This spring, I spoke with six outstanding translators: Lydia Davis, (who translates from French and seven other languages), Michael Hofmann (German), Edith Grossman (Spanish), Ann Goldstein (Italian), Jamey Gambrell (Russian), and Don Bartlett (Norwegian). On this round-the-world tour made from my desk, I sought to learn what impulses drew them to this painstaking craft. I wanted to prize out their passions and their working habits, and to learn what goal each of them thinks translation serves. I did this partly for selfish reasons: I myself translate from French, German, and Italian. In my frequent reading of literature from other nations, I have a visceral (positive) reaction to translations that seem to make language sing, faithfully and assuredly transmitting the meaning, power, and grace of the works they recast in English; and a visceral (negative) reaction to weak translations, which make me writhe. Lydia Davis told me that she, too, recognizes the peril of what she calls “translationese.” The interviews contained in this series, beginning with Lydia Davis, reflect my desire to learn as much as I could about these masters, and to share with you some of the secrets of their art: I wanted to translate the translators.

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French philosopher and literary critic Maurice Blanchot on the strange power of Giacometti’s work, and the aim of writing
alberto-giacometti-art-sculpture-walking-man-i
Alberto Giacometti, Walking Man (1/6), 1960.

When we look at the sculptures of Giacometti, there is a vantage point where they are no longer subject to the fluctuations of appearance or to the movement of perspective. One sees them absolutely: no longer reduced, but withdrawn from reduction, irreducible, and, in space, masters of space through their power to substitute for space the unmalleable, lifeless profundity of the imaginary. This point, whence we see them irreducible, puts us at the vanishing point ourselves; it is the point at which here coincides with nowhere. To write is to find this point. No one writes who has not enabled language to maintain or provoke contact with this point.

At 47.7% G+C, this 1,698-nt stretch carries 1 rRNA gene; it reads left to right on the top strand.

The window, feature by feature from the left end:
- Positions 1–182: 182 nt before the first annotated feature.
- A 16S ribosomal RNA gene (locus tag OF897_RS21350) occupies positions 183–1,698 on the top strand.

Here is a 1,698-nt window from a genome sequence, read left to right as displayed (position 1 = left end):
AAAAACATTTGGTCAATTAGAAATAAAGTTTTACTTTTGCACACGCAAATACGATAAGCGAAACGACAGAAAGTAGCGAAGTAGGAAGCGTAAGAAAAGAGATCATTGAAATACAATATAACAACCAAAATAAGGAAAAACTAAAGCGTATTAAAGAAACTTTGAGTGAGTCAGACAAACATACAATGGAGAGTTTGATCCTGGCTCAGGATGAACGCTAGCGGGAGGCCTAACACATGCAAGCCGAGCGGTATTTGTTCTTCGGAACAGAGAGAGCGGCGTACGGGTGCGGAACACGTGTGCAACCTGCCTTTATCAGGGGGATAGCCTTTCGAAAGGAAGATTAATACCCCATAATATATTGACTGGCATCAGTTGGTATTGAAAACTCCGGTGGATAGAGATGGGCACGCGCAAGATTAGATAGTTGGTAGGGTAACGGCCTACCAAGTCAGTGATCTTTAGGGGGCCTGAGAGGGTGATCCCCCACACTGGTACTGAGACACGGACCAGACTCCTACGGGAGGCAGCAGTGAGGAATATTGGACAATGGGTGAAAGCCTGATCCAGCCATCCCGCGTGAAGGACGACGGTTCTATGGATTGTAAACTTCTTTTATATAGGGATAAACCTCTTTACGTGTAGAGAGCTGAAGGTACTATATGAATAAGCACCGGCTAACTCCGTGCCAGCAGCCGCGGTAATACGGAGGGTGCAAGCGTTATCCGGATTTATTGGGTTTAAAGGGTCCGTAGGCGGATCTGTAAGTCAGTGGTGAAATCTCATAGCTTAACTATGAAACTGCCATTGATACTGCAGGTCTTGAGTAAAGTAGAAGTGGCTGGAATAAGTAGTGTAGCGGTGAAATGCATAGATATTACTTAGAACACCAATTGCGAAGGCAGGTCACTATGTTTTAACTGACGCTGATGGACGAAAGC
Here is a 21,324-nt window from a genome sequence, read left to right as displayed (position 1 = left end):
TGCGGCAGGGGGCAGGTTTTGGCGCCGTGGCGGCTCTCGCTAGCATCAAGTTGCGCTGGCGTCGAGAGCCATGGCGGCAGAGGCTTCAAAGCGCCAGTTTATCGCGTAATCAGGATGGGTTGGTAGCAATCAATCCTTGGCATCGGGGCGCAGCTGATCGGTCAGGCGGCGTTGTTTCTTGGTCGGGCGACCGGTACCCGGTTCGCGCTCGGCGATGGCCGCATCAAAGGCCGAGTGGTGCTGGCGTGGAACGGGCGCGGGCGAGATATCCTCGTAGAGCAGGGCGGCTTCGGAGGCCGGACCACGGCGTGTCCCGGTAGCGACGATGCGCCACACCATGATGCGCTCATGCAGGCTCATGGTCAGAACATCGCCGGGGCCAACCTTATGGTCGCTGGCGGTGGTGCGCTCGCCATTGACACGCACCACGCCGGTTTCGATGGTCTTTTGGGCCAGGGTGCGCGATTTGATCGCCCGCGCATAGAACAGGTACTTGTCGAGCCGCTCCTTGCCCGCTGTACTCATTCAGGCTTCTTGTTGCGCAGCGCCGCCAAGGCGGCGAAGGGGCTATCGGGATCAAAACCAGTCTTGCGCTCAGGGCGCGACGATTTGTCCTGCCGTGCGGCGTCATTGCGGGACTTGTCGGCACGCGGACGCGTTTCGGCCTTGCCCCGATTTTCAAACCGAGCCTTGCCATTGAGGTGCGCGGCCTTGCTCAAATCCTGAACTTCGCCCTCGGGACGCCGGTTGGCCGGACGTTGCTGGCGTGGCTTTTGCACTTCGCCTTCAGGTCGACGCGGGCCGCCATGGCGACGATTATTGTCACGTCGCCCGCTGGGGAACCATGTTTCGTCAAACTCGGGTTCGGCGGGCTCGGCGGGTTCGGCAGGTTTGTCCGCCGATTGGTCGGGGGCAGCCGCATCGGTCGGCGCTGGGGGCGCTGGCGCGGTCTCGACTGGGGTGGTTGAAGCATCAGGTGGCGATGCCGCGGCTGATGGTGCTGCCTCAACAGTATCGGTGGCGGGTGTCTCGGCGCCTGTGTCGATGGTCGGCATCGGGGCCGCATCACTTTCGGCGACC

Taken from Maurice Blanchot’s essay, ‘Approaching Literature’s Space’ in The Space of Literature (translated by Ann Smock).

Harvard acquires manuscripts, typescripts, notebooks and proofs by the post-war French writer and philosopher
Maurice Blanchot
Maurice Blanchot
Houghton Library has acquired the archive of French writer, literary theorist, and philosopher Maurice Blanchot (1907-2003) from his daughter, Cidalia Blanchot. Christie McDonald, Smith Professor of French Language and Literature at Harvard University, said, “I am thrilled by Houghton’s acquisition of this important archive.  Scholars will have unprecedented access to material that will give us a deeper understanding of his work.”

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I am delighted to have an article included in the prestigious Beckett periodical, Samuel Beckett Today / Aujourd’hui . This most recent volume celebrates the 25th anniversary of the Beckett International Foundation

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An abridgement of Simon Critchley’s landmark essay on the 1999 film